Monday, April 24, 2006

32 percent

Bush just keeps falling and falling.

Bush's approval ratings slide to new low

President Bush's approval ratings have sunk to a personal low, with only a third of Americans saying they approve of the way he is handling his job, a national poll released Monday said.
In the telephone poll of 1,012 adult Americans carried out Friday through Sunday by Opinion Research Corporation for CNN, 32 percent of respondents said they approve of Bush's performance, 60 percent said they disapprove...

That’s pretty bad. And there is not much that Bush can do to turn things around as historian Sean Wilentz notes in his recent piece for Rolling Stone.

George W. Bush's presidency appears headed for colossal historical disgrace. Barring a cataclysmic event on the order of the terrorist attacks of September 11th, after which the public might rally around the White House once again, there seems to be little the administration can do to avoid being ranked on the lowest tier of U.S. presidents. And that may be the best-case scenario. Many historians are now wondering whether Bush, in fact, will be remembered as the very worst president in all of American history.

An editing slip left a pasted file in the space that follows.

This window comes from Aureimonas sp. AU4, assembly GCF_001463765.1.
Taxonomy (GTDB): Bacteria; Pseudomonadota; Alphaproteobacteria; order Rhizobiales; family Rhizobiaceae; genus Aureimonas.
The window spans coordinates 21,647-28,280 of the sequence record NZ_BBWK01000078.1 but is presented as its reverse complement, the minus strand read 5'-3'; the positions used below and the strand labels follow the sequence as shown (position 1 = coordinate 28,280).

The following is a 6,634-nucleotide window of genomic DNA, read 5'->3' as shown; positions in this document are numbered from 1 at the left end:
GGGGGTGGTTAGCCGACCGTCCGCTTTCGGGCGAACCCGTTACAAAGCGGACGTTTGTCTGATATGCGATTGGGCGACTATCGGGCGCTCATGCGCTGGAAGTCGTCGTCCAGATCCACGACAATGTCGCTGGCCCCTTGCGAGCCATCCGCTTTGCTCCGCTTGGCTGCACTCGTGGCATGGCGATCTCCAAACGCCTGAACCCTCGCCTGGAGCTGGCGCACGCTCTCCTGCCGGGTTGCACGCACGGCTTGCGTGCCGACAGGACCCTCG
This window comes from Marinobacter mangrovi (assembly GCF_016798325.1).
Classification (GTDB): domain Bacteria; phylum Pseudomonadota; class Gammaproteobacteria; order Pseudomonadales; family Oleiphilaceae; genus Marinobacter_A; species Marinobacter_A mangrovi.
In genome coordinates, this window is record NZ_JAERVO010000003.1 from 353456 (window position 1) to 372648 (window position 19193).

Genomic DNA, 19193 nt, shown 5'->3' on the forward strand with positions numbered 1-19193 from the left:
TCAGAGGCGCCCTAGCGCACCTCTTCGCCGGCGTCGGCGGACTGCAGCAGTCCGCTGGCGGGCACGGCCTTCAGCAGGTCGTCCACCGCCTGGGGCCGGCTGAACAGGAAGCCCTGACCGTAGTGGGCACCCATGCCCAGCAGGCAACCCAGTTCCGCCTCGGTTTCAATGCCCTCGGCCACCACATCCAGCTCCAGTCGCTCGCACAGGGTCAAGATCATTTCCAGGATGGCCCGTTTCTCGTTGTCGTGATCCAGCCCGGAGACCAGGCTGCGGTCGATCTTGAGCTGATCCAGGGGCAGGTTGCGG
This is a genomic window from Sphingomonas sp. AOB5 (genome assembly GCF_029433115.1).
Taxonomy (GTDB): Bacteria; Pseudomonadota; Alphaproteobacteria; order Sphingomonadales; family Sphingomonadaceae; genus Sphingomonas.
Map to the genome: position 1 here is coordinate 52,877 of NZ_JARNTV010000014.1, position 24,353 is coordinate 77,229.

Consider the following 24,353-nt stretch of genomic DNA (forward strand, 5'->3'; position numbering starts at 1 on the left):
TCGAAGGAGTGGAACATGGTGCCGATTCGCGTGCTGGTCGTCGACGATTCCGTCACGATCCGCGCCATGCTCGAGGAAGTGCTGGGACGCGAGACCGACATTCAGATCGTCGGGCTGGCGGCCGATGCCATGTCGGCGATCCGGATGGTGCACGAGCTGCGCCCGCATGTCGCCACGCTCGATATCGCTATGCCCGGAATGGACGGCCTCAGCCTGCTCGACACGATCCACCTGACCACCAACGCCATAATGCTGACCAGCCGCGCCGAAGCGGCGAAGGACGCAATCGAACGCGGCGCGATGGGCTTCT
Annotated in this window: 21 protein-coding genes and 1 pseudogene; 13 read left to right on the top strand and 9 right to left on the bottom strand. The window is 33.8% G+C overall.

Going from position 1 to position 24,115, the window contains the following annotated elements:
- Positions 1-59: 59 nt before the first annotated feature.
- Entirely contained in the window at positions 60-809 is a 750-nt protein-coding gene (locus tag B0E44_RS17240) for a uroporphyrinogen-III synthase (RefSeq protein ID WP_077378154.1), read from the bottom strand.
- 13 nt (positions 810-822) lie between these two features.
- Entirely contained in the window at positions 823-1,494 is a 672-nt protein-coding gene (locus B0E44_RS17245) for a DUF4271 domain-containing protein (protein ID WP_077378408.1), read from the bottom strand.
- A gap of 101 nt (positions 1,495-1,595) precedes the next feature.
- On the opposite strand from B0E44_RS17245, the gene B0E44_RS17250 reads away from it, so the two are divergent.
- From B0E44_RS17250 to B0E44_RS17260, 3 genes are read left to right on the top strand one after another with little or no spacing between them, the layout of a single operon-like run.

Bush’s problem is that he was elevated way above his level of competence when the Supreme Court annointed him president in 2000. He was already a miserable failure as a businessman at that point, running several companies into the ground before being saved each time by wealthy Bush-family friends. But he had done OK as governor of Texas, a state with a weak governor system that invests most of the governing power with the lt. governor. And before that he was at his best as the figure-head owner (2 percent) of the Texas Rangers baseball team.
But Washington, D.C., has proved to be his undoing. I think he went to Washington with the best of intentions, truly believing his own speechwriters who told him he was a “uniter and not a divider.” But what he found was a political environment that was already bitterly divided over the Clinton impeachment fiasco and he decided to try to get along by following his gut instincts, which were never that good to begin with.

The best that Bush can hope for now is that the electoral system is already so skewed in favor of incumbents and the wealthy that it will prevent the kind of political sea change that shoved Democrats into the minority two-years into the Clinton presidency. Only by holding on to a slim Republican majority will Bush manage to keep the lid on the numerous festering scandals that have plagued his incompetent administration.

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